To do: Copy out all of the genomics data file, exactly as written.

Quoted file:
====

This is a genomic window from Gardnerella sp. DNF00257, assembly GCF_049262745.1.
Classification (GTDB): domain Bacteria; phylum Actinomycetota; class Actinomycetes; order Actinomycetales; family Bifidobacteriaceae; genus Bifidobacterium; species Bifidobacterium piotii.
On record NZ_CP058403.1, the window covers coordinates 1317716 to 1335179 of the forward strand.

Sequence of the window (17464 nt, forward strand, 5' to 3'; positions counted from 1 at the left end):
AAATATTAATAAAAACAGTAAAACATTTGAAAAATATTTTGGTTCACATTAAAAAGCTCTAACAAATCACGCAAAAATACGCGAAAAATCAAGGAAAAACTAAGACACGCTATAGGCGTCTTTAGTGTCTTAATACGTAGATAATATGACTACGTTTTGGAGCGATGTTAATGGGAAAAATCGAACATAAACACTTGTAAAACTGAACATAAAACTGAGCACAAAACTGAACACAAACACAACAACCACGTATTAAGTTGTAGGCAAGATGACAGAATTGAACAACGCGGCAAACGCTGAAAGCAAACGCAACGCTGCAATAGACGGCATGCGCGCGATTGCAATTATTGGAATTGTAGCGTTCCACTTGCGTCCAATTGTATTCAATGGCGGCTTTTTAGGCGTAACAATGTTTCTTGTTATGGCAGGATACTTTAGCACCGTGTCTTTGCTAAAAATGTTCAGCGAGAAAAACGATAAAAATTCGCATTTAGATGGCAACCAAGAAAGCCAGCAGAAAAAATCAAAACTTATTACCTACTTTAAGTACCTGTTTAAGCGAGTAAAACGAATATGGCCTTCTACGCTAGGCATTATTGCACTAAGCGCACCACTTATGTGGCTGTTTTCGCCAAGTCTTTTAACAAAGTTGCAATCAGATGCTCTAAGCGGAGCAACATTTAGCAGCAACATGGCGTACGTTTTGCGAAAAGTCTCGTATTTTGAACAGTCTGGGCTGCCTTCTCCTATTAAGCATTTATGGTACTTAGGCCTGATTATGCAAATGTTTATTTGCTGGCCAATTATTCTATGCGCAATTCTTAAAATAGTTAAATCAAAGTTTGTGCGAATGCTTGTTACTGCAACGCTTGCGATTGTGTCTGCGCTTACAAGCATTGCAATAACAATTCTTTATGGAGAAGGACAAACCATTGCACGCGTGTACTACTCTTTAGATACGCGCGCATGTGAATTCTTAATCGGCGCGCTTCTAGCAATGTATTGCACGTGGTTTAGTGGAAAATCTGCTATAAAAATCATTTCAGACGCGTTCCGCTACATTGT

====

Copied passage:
This is a genomic window from Gardnerella sp. DNF00257, assembly GCF_049262745.1.
Classification (GTDB): domain Bacteria; phylum Actinomycetota; class Actinomycetes; order Actinomycetales; family Bifidobacteriaceae; genus Bifidobacterium; species Bifidobacterium piotii.
On record NZ_CP058403.1, the window covers coordinates 1317716 to 1335179 of the forward strand.

Sequence of the window (17464 nt, forward strand, 5' to 3'; positions counted from 1 at the left end):
AAATATTAATAAAAACAGTAAAACATTTGAAAAATATTTTGGTTCACATTAAAAAGCTCTAACAAATCACGCAAAAATACGCGAAAAATCAAGGAAAAACTAAGACACGCTATAGGCGTCTTTAGTGTCTTAATACGTAGATAATATGACTACGTTTTGGAGCGATGTTAATGGGAAAAATCGAACATAAACACTTGTAAAACTGAACATAAAACTGAGCACAAAACTGAACACAAACACAACAACCACGTATTAAGTTGTAGGCAAGATGACAGAATTGAACAACGCGGCAAACGCTGAAAGCAAACGCAACGCTGCAATAGACGGCATGCGCGCGATTGCAATTATTGGAATTGTAGCGTTCCACTTGCGTCCAATTGTATTCAATGGCGGCTTTTTAGGCGTAACAATGTTTCTTGTTATGGCAGGATACTTTAGCACCGTGTCTTTGCTAAAAATGTTCAGCGAGAAAAACGATAAAAATTCGCATTTAGATGGCAACCAAGAAAGCCAGCAGAAAAAATCAAAACTTATTACCTACTTTAAGTACCTGTTTAAGCGAGTAAAACGAATATGGCCTTCTACGCTAGGCATTATTGCACTAAGCGCACCACTTATGTGGCTGTTTTCGCCAAGTCTTTTAACAAAGTTGCAATCAGATGCTCTAAGCGGAGCAACATTTAGCAGCAACATGGCGTACGTTTTGCGAAAAGTCTCGTATTTTGAACAGTCTGGGCTGCCTTCTCCTATTAAGCATTTATGGTACTTAGGCCTGATTATGCAAATGTTTATTTGCTGGCCAATTATTCTATGCGCAATTCTTAAAATAGTTAAATCAAAGTTTGTGCGAATGCTTGTTACTGCAACGCTTGCGATTGTGTCTGCGCTTACAAGCATTGCAATAACAATTCTTTATGGAGAAGGACAAACCATTGCACGCGTGTACTACTCTTTAGATACGCGCGCATGTGAATTCTTAATCGGCGCGCTTCTAGCAATGTATTGCACGTGGTTTAGTGGAAAATCTGCTATAAAAATCATTTCAGACGCGTTCCGCTACATTGT